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The Texas Chainsaw Massacre (2003)

by on Aug.01, 2010, under Daily Review

A tough film to remake. It’s actually a strange thing to think of, as the original is one of the greatest horror films ever made. One of my personal favourites so how did I feel watching a remake? I remember seeing it in the cinema a few years back. There was a few teenagers laughing and joking during the trailers. I mentioned to my girlfriend that they’ll soon be quite when the film starts. Even back then, I knew a remake would hit all the right points. I must add, on leaving the cinema, I’ve never seen so many upset looking and silent youngsters, probably traumatised for life.

So, Marcus Nispel takes on the mighty Chainsaw after a career of MTV videos. This is some challenge and a make or break in the feature film world. The master stroke is pulling the original DP from the original Chainsaw Massacre, Dan Pearl, who makes the film look bloody amazing, capturing some of the real terror of the original but this time with the help of a huge budget and great equipment. The film looks brilliant. But this is not all about Dan Pearl. Nispel’s Direction is flawless, taking a great young cast (Eric Balfour, Erica Leerhsen and Mike Vogel) and creating a realistic and horrific film, which buries itself deep in the mind, waiting to wake you up screaming. Jessica Biel takes the lead role and offers the performance of her life. Strong, powerful and beautiful, she’s pure action and performs pure fear perfectly.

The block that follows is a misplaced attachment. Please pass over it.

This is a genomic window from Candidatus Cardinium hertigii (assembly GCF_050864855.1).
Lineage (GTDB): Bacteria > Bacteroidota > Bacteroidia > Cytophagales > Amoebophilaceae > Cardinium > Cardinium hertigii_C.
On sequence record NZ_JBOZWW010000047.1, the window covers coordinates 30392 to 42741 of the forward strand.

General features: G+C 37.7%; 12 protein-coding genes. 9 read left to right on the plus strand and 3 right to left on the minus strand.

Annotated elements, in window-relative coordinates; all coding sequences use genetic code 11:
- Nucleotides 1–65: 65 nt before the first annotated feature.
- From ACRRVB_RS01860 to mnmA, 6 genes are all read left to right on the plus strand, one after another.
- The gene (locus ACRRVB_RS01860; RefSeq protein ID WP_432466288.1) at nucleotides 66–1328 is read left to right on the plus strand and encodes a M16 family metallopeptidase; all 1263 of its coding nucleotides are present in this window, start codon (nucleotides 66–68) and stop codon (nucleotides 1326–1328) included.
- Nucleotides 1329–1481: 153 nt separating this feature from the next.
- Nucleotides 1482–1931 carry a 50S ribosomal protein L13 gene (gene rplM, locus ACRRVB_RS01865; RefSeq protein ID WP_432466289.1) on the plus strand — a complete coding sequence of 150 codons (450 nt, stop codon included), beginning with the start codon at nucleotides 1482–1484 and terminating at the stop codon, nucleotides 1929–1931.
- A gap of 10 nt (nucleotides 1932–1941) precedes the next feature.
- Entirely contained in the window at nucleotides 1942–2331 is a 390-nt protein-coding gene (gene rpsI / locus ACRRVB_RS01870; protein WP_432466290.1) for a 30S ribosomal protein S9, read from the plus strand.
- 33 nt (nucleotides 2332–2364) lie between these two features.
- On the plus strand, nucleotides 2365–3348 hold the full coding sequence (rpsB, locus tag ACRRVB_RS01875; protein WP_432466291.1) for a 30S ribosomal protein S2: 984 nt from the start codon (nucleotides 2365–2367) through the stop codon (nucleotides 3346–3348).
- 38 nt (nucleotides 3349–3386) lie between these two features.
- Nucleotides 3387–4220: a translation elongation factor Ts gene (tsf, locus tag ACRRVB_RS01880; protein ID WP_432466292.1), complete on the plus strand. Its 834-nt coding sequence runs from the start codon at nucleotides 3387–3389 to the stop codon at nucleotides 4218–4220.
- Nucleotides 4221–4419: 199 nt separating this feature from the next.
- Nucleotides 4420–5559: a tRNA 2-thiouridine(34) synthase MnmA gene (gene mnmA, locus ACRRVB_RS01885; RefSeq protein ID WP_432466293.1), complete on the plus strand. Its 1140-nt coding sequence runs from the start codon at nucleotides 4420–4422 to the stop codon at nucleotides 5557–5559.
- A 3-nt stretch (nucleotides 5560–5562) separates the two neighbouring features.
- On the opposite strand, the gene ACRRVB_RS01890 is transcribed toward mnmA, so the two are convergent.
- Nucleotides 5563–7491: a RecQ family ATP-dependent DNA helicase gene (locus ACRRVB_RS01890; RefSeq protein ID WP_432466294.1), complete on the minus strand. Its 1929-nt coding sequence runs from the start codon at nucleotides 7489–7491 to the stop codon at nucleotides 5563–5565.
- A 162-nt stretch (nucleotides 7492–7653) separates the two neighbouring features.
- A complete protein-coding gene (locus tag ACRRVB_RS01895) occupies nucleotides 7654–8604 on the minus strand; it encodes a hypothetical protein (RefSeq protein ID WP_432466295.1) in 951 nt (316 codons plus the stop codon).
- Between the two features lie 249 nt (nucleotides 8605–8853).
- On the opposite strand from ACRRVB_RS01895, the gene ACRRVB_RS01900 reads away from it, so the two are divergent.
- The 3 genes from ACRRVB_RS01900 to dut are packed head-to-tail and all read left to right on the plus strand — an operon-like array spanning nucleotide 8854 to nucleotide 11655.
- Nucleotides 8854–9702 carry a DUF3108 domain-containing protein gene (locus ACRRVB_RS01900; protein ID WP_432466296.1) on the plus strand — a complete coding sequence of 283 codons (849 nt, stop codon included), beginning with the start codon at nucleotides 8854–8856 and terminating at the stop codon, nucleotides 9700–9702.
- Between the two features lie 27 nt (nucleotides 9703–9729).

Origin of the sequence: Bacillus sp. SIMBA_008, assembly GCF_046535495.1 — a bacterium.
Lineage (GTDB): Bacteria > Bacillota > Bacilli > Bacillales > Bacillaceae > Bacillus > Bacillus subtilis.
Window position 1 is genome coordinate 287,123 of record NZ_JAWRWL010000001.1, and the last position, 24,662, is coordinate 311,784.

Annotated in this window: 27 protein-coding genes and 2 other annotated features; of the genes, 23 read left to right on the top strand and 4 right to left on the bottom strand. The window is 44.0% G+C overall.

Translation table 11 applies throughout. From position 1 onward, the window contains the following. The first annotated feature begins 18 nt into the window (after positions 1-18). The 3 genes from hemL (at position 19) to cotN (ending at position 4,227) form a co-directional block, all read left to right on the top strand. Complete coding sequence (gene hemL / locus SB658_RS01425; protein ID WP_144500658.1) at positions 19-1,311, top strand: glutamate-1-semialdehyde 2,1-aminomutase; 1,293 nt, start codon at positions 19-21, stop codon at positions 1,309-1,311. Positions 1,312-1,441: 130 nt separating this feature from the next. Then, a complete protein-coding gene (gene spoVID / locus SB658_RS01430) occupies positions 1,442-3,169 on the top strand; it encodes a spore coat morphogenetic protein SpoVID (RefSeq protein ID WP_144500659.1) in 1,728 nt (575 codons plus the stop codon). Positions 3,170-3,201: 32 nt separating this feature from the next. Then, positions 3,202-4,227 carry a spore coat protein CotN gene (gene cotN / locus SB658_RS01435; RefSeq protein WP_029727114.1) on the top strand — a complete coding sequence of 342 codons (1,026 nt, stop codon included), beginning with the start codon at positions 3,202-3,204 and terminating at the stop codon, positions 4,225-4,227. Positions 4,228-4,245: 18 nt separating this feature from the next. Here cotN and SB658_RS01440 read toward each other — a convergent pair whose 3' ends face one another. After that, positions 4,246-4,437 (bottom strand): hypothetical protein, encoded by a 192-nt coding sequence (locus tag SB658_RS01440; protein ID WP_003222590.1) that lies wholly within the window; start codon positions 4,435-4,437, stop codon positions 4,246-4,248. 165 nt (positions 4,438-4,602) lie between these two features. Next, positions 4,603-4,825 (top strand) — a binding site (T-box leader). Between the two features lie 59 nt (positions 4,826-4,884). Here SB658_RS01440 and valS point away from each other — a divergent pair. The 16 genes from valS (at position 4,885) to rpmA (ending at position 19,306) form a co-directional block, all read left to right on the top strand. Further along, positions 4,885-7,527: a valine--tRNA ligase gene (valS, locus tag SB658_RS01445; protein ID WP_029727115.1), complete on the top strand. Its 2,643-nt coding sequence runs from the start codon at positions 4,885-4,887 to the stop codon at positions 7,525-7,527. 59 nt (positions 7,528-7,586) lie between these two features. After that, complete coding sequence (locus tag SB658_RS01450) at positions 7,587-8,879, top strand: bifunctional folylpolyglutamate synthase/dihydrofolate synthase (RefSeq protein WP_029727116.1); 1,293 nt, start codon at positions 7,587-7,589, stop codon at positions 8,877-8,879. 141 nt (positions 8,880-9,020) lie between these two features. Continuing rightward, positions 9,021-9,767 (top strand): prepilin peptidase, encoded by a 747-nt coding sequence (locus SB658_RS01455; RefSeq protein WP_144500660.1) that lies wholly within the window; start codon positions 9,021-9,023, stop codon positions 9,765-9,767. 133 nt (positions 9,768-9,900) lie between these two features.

The story is close to the original, but adds a few slight changes. Rather than the crazy bloke hitchhiker from the first, this time we have a victim who’s been traumatised to the point of suicide. The crazy family is a bit more extended too with most of the small village involved in the vile antics. Even the local cop is a bad guy, played by R Lee Ermey. (The voice of the Soldiers in Toy Story) The recreation of the house is glorious and even more impressive than the first film. There’s a deviation into a meat factory which is a nice touch and Leatherface (Andrew Bryniarski) is just as terrifying as he was 40 years ago. I could question his first appearance, as although it was a shocking moment here in the remake, the original holds an iconic, framed image, which is recreated later on in the remake. This is a slight criticism and one, which I’m only questioning. As far as I’m concerned, this is not only one of the best of all remakes, but stands up alongside the original as one of the greatest horrific horror films of all time. I love it.

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